Submitted by Ryan Wille, B.S.
Community Health Educator
Arthritis is a group of conditions involving damage to the joints of the body, which leads to joint inflammation. Inflammation is one of the body’s natural reactions to disease or injury and includes swelling, pain and stiffness. Inflammation that lasts for a very long time or recurs, such as in arthritis, can lead to tissue damage.
There are more than 100 different types of arthritis. Different types of arthritis have different symptoms and the symptoms vary in severity from person to person. Symptoms may include fatigue, fever, a rash and signs of joint inflammation. The signs of joint inflammation are pain, swelling, stiffness, tenderness, redness and warmth. Three of the more common forms of arthritis are osteoarthritis, rheumatoid arthritis and gout.
Osteoarthritis is the most common form and occurs when the cartilage covering the end of the bones gradually wears away. Osteoarthritis can occur in any joint, but most often affects the hands and weight-bearing joints due to age and overuse.
Rheumatoid arthritis is a long-lasting disease that can affect joints in any part of the body, except the lower back. In this form, the body’s immune system mistakenly attacks itself and causes the joint lining to swell. The inflammation then spreads to the surrounding tissues, and can eventually damage cartilage and bone.
Gout is a painful condition that occurs when the body cannot eliminate a natural substance called uric acid. The excess uric acid forms needle-like crystals in the joints that cause swelling and severe pain.
The causes of most types of arthritis are unknown. Although the exact causes might not be known, there are several risk factors that increase an individuals chance of developing a form of arthritis. These risks include:
- Age – The risk of developing arthritis, especially osteoarthritis, increases with age.
- Gender – In general, arthritis occurs more frequently in women than in men.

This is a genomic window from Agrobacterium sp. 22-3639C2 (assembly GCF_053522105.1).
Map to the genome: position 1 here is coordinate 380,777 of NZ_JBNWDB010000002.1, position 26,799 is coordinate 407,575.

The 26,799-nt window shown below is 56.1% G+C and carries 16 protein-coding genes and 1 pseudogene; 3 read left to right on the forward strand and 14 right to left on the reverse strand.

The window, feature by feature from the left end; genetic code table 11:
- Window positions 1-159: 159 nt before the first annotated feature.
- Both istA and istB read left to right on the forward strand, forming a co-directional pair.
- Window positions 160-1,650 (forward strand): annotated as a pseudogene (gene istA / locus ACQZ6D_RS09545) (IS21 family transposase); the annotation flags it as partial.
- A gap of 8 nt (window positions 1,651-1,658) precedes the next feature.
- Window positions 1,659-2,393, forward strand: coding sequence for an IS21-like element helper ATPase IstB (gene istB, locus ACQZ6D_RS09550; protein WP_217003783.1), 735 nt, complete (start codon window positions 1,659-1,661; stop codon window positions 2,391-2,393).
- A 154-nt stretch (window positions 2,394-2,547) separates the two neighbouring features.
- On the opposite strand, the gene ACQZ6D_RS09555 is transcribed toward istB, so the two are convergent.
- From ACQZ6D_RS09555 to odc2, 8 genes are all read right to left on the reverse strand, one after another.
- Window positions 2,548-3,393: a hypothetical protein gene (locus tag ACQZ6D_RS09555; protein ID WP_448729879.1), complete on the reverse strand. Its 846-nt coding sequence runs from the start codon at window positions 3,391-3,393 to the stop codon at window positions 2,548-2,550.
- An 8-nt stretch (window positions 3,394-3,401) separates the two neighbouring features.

- Obesity – Being overweight puts extra stress on weight-bearing joints, increasing wear and tear, and increasing the risk of arthritis.
- Work Factors – Some jobs that require repetitive movements or heavy lifting can stress the joints and cause an injury, which can lead to arthritis.
If arthritis is diagnosed early, most types can be managed and the pain and disability minimized. Early diagnosis and treatment may be able to prevent tissue damage caused by arthritis. The goal of arthritis treatment is to provide pain relief and increase joint mobility and strength. There are several treatment options and treatment plans may involve more than one of these options. Treatment options include medication, exercise, hot/cold compresses, use of joint protection and surgery.
Along with treatment, there are preventative measures that can be taken. Although it may not be possible to prevent arthritis, there are steps to take to reduce the risk of developing the diseases and to slow or prevent permanent joint damage. These preventative steps include:
- Maintaining a healthy weight – Excess weight puts strain on joints.
- Exercising – Stronger muscles can help protect and support joints.
- Using joint-protecting devices and techniques at work – Proper lifting and posture can help protect muscles and joints.
- Eating a healthy diet – A well balanced and nutritious diet can help strengthen bones and muscles.
For more information, contact the Arthritis Foundation at 1-800-420-5554 (www.arthritis.org). Littauer’s Physical Therapy Services at 773-5541, or HealthLink Littauer at 736-1120. You can e-mail us at email@example.com, see our website at www.nlh.org, or visit our wellness center at 213 Harrison Street Ext. in Johnstown, Monday – Friday, 9 a.m. – 5 p.m. We’re your community health & wellness service of Nathan Littauer Hospital and Nursing Home.